For a moment at least, ski racing season is over. With the end of this season our family officially moves beyond children’s racing, and into the FIS zone. It’s a little bit of many things: scary, exciting, sad. It’s sad in part because this time of year—when the mad skiing scramble that consumes every bit of our spare time abruptly ends— always leaves me feeling a bit empty and, in every respect, spent. But, this year it’s also sad because of the things I’ll miss when we move beyond this phase.
I will NOT miss the annual drama of the championship crescendo, but I will miss some of the accompanying side benefits. I will miss the fact that for youngsters all it takes is a hotel pool and a group dinner to make the experience of a higher level competition a happy memory. (OK, I will not miss monitoring that pool.) I will miss the familiar stable of coaches who have been a constant in these kid’s lives, and I will miss the parents who shlep up to the sidelines and help stabilize each other through the rollercoaster ride of a long season. Parents still show up at FIS races, but with so many races run midweek and faraway, it just doesn’t have that consistent support group feel.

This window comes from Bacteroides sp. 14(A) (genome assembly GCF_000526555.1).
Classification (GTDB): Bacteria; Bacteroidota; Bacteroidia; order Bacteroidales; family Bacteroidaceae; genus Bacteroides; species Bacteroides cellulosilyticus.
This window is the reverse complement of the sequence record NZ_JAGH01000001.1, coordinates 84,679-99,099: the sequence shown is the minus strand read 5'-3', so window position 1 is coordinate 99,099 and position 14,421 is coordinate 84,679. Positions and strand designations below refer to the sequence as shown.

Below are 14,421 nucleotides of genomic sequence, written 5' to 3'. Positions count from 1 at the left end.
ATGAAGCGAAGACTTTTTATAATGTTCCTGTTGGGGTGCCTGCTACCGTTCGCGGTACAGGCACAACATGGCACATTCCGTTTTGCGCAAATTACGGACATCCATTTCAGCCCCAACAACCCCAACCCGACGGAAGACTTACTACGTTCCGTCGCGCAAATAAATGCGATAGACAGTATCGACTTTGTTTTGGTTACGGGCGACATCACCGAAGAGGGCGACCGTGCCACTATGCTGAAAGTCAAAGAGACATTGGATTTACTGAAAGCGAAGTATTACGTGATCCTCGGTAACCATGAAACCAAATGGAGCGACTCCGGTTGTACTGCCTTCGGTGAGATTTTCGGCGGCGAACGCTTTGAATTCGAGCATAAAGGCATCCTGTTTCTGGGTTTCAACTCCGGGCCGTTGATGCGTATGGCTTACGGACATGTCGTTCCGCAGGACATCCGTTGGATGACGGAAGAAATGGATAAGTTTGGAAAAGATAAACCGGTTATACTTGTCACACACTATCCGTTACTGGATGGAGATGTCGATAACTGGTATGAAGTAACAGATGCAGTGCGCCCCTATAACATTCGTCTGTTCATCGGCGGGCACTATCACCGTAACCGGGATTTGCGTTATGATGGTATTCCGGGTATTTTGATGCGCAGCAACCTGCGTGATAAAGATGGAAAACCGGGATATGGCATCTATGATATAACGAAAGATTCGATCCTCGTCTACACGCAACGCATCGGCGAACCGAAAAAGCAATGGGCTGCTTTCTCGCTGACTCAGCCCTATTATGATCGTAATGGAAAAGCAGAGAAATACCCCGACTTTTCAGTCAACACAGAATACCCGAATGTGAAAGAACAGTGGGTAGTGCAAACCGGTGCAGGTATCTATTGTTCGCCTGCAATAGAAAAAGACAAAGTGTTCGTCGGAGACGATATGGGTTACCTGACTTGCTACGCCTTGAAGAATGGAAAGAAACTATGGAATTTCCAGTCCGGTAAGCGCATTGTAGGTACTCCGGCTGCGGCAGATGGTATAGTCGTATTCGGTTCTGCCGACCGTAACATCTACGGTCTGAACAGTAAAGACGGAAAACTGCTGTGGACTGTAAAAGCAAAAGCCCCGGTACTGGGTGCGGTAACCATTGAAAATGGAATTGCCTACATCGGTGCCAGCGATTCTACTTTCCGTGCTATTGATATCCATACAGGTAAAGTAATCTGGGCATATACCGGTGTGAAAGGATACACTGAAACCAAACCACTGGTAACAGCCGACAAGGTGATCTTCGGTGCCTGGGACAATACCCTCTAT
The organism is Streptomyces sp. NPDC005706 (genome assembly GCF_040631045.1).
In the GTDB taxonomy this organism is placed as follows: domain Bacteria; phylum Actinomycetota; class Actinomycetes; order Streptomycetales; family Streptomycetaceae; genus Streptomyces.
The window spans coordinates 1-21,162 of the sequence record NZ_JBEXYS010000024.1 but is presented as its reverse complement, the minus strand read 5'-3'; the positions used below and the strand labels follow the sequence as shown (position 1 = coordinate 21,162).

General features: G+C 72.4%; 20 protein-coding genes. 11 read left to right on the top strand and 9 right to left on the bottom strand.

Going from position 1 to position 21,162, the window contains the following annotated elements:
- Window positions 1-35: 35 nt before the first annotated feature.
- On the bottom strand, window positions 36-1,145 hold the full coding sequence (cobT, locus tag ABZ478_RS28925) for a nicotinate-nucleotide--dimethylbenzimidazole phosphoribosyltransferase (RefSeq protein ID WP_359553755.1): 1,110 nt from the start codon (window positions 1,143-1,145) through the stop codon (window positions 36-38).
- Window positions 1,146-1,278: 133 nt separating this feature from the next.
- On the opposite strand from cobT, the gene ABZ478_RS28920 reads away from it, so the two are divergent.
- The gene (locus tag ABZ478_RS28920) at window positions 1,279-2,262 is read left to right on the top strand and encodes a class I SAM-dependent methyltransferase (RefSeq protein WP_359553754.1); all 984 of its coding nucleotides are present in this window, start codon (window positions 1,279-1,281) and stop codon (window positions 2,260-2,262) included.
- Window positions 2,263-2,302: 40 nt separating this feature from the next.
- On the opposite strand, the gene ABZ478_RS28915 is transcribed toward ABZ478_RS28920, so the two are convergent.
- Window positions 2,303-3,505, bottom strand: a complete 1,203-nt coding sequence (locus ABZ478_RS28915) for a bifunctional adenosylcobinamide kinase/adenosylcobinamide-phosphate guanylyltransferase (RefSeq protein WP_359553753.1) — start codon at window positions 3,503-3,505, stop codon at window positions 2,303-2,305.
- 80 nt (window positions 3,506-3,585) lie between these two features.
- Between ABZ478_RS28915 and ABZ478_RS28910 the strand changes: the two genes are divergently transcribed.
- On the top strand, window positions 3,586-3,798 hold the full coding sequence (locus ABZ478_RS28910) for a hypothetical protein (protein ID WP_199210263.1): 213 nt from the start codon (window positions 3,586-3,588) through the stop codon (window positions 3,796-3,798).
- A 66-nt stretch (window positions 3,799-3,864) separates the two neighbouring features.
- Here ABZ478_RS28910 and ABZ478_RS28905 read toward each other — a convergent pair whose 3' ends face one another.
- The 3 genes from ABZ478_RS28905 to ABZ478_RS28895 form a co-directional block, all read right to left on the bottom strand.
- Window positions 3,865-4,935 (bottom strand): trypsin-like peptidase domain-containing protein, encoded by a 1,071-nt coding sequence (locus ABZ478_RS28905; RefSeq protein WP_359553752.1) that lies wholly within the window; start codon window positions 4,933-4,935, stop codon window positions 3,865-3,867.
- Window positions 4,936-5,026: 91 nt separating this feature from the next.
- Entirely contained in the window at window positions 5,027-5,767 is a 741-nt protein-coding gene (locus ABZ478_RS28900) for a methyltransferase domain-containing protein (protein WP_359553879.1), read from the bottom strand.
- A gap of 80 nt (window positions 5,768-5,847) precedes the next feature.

One of the funniest moments I had this year was at the bottom of the U-16 Nationals. Many of the parents gathered had multiple kids in ski racing and had traveled across New England and across the country for this event. All were fully committed to this sport. The race organizers had grilled up too many hot dogs for the between-run BBQ, and offered them to the spectators for free. “Free hotdog,“ a race dad said, biting in. “This is great!” A race mom behind him smiled and with cheery cynicism said, “Don’t kid yourself. That’s an $80,000 hot dog.”